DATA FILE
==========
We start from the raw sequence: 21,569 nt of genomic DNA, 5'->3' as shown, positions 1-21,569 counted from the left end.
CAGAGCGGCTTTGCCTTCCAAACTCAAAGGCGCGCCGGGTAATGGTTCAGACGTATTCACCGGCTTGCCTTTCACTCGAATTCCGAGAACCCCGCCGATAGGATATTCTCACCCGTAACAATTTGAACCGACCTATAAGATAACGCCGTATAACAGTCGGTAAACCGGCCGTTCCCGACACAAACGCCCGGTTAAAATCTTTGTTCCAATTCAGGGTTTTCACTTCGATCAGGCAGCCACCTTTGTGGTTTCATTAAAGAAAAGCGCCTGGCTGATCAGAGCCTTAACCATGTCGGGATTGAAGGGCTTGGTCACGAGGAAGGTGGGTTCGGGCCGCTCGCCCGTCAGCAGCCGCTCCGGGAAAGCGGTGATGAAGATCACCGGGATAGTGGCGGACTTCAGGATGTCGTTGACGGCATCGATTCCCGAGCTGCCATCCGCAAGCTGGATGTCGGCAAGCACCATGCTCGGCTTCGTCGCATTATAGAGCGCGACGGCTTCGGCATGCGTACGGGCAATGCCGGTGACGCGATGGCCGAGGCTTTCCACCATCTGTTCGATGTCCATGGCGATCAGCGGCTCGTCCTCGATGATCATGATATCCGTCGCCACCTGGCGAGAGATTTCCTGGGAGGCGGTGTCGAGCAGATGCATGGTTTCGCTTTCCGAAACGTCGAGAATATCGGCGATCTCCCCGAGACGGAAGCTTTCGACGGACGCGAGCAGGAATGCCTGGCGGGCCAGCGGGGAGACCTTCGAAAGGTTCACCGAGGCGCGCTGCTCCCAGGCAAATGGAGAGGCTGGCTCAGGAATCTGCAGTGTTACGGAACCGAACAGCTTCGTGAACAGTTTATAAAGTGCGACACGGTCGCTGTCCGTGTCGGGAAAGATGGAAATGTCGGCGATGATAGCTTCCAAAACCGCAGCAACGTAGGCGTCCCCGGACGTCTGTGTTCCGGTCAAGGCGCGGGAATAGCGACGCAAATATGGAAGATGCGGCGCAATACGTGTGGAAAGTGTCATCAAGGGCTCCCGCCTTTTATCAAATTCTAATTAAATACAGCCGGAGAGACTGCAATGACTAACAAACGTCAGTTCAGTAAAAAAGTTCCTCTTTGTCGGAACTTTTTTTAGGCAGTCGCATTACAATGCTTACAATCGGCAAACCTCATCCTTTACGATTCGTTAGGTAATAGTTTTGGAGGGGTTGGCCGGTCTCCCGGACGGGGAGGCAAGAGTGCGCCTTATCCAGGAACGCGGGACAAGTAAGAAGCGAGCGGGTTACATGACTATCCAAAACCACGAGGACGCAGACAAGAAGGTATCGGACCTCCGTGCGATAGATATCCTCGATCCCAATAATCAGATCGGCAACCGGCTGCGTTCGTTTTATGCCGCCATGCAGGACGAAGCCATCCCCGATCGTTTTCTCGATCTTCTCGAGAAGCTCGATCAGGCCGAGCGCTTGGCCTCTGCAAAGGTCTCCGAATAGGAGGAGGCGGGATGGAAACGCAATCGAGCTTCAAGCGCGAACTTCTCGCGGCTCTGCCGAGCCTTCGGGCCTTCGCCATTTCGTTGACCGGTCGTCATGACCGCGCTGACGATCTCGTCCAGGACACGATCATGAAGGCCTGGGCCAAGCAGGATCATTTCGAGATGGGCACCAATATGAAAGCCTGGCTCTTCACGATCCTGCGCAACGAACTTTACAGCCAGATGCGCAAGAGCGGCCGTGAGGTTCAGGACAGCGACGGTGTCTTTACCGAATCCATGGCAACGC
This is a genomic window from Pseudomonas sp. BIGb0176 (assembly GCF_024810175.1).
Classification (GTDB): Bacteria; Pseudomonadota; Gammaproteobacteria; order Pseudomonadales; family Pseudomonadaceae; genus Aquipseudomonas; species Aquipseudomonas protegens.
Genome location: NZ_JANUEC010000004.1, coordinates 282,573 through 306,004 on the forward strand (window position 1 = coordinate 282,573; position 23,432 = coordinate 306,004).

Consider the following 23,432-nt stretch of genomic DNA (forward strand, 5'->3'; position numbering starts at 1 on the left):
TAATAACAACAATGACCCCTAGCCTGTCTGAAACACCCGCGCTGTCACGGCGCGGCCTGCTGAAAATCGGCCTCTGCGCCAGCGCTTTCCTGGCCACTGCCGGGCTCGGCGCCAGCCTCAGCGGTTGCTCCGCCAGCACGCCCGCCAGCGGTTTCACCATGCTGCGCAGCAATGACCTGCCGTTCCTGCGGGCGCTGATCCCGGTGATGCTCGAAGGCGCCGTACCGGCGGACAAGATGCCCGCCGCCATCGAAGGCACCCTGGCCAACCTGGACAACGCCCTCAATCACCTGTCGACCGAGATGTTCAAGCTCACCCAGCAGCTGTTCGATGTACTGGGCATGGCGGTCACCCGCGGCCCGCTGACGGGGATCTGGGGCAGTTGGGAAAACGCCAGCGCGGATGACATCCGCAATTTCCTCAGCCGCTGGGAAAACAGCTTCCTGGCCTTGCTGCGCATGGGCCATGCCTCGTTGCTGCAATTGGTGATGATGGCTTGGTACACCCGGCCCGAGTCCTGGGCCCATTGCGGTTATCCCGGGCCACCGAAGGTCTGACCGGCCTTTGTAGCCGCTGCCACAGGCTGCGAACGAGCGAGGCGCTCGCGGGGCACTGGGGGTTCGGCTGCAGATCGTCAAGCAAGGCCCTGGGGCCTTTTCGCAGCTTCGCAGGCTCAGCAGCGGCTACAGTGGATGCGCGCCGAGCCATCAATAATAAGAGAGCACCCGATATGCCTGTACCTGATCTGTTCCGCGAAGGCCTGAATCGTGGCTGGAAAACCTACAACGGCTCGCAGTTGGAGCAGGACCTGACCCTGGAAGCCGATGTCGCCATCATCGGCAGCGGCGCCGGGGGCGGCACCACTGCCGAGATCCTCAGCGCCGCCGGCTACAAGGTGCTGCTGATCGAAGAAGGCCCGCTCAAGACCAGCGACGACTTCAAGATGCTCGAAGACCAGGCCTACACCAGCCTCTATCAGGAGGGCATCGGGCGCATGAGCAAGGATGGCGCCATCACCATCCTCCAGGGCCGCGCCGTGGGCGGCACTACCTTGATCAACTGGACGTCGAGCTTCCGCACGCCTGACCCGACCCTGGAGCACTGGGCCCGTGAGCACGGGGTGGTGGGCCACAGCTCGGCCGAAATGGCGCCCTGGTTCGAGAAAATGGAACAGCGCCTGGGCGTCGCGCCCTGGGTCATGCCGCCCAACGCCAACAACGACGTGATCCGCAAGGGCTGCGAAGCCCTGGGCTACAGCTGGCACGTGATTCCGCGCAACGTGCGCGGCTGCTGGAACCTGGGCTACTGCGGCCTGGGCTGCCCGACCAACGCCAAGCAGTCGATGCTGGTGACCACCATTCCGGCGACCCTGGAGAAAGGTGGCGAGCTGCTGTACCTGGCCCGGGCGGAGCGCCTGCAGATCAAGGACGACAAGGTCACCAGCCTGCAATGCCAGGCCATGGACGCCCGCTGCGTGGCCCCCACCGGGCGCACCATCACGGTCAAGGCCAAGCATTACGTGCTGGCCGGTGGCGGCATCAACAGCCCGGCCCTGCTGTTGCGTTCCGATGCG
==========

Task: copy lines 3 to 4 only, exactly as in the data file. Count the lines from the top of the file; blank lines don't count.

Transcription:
This is a genomic window from Pseudomonas sp. BIGb0176 (assembly GCF_024810175.1).
Classification (GTDB): Bacteria; Pseudomonadota; Gammaproteobacteria; order Pseudomonadales; family Pseudomonadaceae; genus Aquipseudomonas; species Aquipseudomonas protegens.